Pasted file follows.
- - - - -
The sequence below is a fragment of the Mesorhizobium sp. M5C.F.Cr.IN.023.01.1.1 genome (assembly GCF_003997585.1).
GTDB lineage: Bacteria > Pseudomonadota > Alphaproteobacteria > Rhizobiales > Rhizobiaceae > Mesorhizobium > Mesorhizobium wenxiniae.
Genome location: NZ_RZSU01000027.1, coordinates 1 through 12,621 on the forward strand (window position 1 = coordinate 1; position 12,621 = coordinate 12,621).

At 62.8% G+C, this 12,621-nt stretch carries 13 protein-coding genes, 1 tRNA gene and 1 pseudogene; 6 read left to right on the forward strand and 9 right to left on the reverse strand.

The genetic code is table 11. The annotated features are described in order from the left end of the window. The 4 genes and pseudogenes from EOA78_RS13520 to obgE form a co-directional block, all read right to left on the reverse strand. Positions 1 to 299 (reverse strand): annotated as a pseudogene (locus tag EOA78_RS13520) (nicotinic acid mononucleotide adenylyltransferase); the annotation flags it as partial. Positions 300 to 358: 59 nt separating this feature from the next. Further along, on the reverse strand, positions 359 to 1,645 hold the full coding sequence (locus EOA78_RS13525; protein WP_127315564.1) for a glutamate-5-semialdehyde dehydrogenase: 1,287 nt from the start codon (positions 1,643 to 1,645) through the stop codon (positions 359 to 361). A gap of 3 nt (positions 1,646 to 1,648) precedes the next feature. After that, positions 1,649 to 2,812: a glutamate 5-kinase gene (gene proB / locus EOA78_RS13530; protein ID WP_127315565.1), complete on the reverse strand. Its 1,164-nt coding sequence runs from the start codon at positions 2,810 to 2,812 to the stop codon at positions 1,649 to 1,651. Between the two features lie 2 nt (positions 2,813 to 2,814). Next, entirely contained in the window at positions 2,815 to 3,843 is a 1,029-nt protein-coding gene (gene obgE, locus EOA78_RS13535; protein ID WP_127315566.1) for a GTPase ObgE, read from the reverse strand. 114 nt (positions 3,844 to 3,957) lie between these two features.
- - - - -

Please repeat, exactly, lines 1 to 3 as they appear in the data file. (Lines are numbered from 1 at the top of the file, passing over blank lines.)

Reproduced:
The sequence below is a fragment of the Mesorhizobium sp. M5C.F.Cr.IN.023.01.1.1 genome (assembly GCF_003997585.1).
GTDB lineage: Bacteria > Pseudomonadota > Alphaproteobacteria > Rhizobiales > Rhizobiaceae > Mesorhizobium > Mesorhizobium wenxiniae.
Genome location: NZ_RZSU01000027.1, coordinates 1 through 12,621 on the forward strand (window position 1 = coordinate 1; position 12,621 = coordinate 12,621).